Andrew Murray & the Lost Gardens of Kensington

Who was Andrew Murray I can hear you asking and how did he lose a garden, especially one in Kensington?  Well, of course he didn’t actually personally  lose the garden, but he did record it before it was lost.  A Scottish lawyer and natural historian Murray  held a variety of posts before becoming the assistant secretary of the Royal Horticultural Society between 1860 and 1865. Although its quite hard for us to imagine, the RHS was once thought incapable of running a garden, or at least of running a garden that didn’t lose money hand over fist.

The lost garden of the title – more than 22 acres of prime real estate in Kensington – was planned to be their financial salvation  and it opened  to great acclaim in 1861 with an extraordinary collection of buildings, canals, statuary and embroidered parterres. However it didn’t solve the society’s money problems or even pay its way, so after some acrimonious court cases the RHS was evicted and the gardens built over less than 40 years later.

The story really begins with the Great Exhibition of 1851, or rather, the end result of  its enormous success.   It had been organised by the Royal Commission for the Exhibition of 1851 and when it closed the Commission unusually became a permanent body to invest and spend the profits of £180,000 helping fulfill  Prince Albert’s ambition to “increase the means of industrial education and extend the influence of science and art upon productive industry”.

The Royal Commissioners fro the Exhibition of 1851 by Henry Wyndham

The commissioners, originally presided over by Albert himself, invested the surplus in buying the Brompton Park estate of about 87 acres in South Kensington stretching from Kensington Gore to Cromwell Road which included the site of the famous Brompton Nursery.   Although dilapidated and divided into three, Brompton Park House was still standing on the south-west corner of the site.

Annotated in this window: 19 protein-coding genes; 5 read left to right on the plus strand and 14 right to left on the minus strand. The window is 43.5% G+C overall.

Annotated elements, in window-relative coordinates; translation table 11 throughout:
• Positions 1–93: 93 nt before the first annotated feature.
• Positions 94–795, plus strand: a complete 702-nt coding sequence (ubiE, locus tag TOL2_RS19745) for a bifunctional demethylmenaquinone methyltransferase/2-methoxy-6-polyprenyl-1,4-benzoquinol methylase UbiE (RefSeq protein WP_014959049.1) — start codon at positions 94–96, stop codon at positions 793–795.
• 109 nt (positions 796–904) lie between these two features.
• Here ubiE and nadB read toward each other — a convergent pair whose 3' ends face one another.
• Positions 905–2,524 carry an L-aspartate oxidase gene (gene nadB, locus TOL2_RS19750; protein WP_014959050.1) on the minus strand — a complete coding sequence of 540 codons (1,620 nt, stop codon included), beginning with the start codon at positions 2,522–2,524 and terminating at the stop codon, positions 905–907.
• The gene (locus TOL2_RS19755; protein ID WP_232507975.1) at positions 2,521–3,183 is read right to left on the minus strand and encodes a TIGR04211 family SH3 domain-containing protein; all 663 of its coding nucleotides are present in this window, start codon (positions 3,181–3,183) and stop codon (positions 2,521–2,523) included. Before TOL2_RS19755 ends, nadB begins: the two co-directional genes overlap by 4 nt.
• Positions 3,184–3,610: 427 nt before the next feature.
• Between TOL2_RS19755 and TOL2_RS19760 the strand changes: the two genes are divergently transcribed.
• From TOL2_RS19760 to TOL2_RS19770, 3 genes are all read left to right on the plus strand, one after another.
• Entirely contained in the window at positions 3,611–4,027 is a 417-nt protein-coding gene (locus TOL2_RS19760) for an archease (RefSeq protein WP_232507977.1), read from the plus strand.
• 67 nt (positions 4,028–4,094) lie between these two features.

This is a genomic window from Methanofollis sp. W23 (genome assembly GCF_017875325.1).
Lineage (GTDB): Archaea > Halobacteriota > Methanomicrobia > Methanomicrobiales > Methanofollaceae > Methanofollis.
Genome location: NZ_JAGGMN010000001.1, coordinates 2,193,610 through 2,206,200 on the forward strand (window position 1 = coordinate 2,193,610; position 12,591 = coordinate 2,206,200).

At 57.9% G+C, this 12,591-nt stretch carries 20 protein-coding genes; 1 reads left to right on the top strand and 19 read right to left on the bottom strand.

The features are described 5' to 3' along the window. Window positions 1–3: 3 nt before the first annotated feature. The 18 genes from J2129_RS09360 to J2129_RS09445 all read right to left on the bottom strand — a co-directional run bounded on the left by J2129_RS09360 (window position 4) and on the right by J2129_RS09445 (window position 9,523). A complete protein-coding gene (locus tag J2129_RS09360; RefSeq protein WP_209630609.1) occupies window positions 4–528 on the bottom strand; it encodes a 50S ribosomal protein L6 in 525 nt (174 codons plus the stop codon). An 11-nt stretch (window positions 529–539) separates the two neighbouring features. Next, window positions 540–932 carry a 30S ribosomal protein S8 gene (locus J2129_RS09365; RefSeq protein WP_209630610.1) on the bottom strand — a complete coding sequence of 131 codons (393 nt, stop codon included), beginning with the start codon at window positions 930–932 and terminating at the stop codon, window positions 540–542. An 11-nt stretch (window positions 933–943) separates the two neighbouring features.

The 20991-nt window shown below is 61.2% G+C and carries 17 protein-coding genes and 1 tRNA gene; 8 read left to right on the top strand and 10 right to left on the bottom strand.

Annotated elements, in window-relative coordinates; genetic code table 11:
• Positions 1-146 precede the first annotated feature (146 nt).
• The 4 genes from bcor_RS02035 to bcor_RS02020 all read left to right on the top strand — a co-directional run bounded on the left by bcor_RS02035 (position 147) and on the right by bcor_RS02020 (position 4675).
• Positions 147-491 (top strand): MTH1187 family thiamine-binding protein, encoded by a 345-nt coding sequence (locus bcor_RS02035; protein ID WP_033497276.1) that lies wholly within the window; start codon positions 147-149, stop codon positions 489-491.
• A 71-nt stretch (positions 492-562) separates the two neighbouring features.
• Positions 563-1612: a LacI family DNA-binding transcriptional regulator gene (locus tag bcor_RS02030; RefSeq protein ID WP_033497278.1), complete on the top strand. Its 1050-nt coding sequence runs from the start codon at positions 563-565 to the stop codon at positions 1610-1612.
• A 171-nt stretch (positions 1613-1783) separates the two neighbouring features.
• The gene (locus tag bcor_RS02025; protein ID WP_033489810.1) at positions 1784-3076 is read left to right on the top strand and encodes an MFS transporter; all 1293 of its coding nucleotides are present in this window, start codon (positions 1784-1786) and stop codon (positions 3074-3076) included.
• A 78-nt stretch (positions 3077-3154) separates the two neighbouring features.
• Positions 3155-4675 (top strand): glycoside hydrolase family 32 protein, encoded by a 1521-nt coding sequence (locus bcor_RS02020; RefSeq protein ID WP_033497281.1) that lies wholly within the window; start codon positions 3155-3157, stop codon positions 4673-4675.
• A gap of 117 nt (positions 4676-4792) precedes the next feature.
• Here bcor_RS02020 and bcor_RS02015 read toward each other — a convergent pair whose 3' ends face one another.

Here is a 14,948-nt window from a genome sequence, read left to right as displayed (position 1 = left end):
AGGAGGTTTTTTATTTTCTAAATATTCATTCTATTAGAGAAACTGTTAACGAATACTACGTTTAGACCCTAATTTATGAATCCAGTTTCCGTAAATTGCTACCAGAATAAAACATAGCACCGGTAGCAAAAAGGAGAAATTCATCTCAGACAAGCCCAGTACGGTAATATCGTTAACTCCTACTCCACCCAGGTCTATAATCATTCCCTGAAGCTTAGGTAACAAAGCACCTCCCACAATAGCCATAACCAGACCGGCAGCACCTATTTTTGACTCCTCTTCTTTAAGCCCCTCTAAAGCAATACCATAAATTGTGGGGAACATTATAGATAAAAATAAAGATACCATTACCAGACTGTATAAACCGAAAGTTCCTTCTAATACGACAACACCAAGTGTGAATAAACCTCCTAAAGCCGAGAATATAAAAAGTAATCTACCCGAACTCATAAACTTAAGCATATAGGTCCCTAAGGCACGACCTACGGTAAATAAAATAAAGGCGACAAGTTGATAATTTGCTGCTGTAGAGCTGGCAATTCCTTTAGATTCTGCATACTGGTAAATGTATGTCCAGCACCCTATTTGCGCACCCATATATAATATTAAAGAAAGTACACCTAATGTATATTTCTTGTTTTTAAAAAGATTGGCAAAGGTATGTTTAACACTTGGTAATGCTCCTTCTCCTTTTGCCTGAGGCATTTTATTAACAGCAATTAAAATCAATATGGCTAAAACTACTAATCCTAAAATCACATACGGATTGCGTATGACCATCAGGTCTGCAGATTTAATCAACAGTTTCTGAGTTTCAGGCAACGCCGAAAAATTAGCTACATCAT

In the  years that followed they  established what for want of a better term was a “cultural quarter” once known as Albertopolis.  Nowadays it  includes the Victoria and Albert Museum,  the Science Museum, the Natural History Museum,  the Royal Albert Hall  and Imperial College  as well as the Royal College of Art  and the Royal College of Music. The Commissioners are still landlords to most of the original estate.  To find out what they do with the income today look at their website.

The first part of Albertopolis to open was the South Kensington Museum – now the V&A – in 1852, under the direction of Henry Cole. Meanwhile the rest of the site was being planned under the auspices of the Exhibition Commissioners and the Science and Art Department – a part of the Board of Trade and later the Education Dept.  The process was however effectively run by Cole and two other officials,  Richard Redgrave, the inspector for art,  and Francis Fowke an engineer and architect.

The Museum, the Art School and indeed most of the other institutions were  originally housed in temporary buildings or existing ones which were adapted. So Brompton Park House was reconfigured by Fowke to provide initial accommodation for the Art School. It also accommodated a detachment of  the Royal Engineers who were employed in clearing the site and constructing the Museum, one of whom can just be seen  in the picture of the house above.  The east end of the building was dismantled in about 1865.

Cole, Fowke and Redgrave were amongst Albert’s chief advisors and had discussed creating a large show garden in the middle of the site which would served to unite the various cultural institutions around it.  It would be an attractive feature in its own right, but  as a second international exhibition was planned for 1861 to form a  centrepiece for that as well.  Albert himself was attracted by its architectural potential and the way the garden could showcase sculpture, one of his particular passions.